Lots of CIOs here at the InformationWeek 500 Conference have been scratching their heads about Oracle hiring Mark Hurd after its ouster of long-time president Charles Phillips, but beyond that drama Larry Ellison's company is just beginning to fully leverage the transformative potential of its Sun acquisition, according to analyst Jason Maynard of Wells Fargo.
We'll find out Thursday afternoon (Sept. 16) about Oracle's first-quarter results and Ellison will be sure to talk about ongoing momentum and growth from its purpose-built Exadata 2 system. And in spite of the hubbub over Hurd's arrival and Phillips' ouster, Oracle's expected to post solid results.
As Maynard writes in a research note, " We think Oracle is one the best plays on the data center transformation theme and can leverage the Sun acquisition to take a larger share of IT spend. We believe Oracle can gain share given its scale, proven execution, and ability to deliver purpose-built optimized systems.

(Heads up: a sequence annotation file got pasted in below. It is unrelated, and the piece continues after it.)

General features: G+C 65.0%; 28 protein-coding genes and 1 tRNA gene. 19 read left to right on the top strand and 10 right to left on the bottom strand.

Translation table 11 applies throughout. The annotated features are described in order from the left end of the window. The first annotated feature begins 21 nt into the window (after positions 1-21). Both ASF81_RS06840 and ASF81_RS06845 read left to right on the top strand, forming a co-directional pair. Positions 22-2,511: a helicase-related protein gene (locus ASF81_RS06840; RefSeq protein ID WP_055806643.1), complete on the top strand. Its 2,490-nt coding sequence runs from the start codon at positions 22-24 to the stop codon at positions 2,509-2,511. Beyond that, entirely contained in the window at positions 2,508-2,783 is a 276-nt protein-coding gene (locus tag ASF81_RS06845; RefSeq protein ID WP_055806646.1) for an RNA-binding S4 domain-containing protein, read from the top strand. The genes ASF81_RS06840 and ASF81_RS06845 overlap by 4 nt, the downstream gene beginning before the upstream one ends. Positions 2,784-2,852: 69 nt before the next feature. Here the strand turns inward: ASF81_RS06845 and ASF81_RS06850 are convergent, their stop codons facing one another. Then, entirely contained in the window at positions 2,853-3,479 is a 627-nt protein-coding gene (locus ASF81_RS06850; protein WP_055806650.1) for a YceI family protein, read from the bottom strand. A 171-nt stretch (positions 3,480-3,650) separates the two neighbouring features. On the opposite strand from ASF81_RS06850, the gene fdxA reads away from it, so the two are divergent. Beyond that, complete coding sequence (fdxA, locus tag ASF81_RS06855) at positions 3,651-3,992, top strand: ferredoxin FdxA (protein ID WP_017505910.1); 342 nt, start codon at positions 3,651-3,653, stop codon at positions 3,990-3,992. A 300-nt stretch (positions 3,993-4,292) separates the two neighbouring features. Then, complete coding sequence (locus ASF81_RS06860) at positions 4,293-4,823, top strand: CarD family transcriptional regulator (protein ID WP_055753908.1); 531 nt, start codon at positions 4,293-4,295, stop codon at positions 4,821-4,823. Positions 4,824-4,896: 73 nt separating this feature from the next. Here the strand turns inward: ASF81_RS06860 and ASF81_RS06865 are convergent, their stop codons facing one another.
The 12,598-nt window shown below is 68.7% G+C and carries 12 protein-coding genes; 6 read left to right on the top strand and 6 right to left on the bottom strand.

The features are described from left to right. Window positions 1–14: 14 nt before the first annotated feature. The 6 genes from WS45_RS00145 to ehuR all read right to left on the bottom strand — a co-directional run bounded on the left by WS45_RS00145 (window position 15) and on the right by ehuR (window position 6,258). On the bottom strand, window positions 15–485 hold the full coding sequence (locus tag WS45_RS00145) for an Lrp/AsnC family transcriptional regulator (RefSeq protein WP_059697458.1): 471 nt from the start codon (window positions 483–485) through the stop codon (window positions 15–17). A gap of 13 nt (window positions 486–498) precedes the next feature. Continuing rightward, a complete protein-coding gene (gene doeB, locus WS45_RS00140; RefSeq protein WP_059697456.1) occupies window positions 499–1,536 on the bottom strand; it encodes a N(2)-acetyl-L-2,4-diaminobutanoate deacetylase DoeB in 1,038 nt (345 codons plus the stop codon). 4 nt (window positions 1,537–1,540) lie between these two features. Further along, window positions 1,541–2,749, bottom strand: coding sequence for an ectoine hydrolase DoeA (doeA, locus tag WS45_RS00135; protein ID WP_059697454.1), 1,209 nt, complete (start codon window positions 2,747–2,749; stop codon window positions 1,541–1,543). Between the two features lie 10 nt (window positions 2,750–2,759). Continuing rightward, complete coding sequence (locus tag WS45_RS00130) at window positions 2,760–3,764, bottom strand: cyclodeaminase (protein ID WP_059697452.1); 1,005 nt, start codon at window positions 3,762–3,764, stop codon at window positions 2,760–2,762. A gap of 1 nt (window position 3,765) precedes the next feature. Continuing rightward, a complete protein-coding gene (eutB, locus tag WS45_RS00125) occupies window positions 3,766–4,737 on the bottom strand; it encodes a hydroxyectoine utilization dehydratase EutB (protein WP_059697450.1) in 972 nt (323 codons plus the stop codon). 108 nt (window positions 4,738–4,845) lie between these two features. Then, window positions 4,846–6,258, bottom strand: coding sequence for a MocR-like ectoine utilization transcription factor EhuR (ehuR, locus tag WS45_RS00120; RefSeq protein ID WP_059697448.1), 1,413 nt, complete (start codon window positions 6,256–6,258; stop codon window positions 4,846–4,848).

"In our opinion, Oracle will be able to grow Sun profitability and continue expanding overall corporate margins and ultimately push the stock higher."
Setting stock-price appreciation aside, Maynard's analysis is important for CIOs because he's looking past the recent theatrics and probing the likelihood that Oracle's well-oiled acquisition machinery will deepen Oracle's penetration among existing clients and give it entre to new customers as well.
And in this next excerpt, feel free to swap out "investors" and insert "CIOs" for the proper context. Says Maynard, " Even with the recent price appreciation following the addition of Mark Hurd, Oracle's shares still only seem to embed a cyclical recovery in enterprise spending and discounts the potential Sun synergy and margin expansion.
"We believe the Sun deal will prove to be as transformational and ultimately as successful as the PeopleSoft acquisition.
"Oracle's highly engineered systems strategy reduces costs by eliminating unnecessary computing elements that can hinder performance and require additional indirect service costs," Maynard writes. And then he describes what he calls the company's "best in class execution":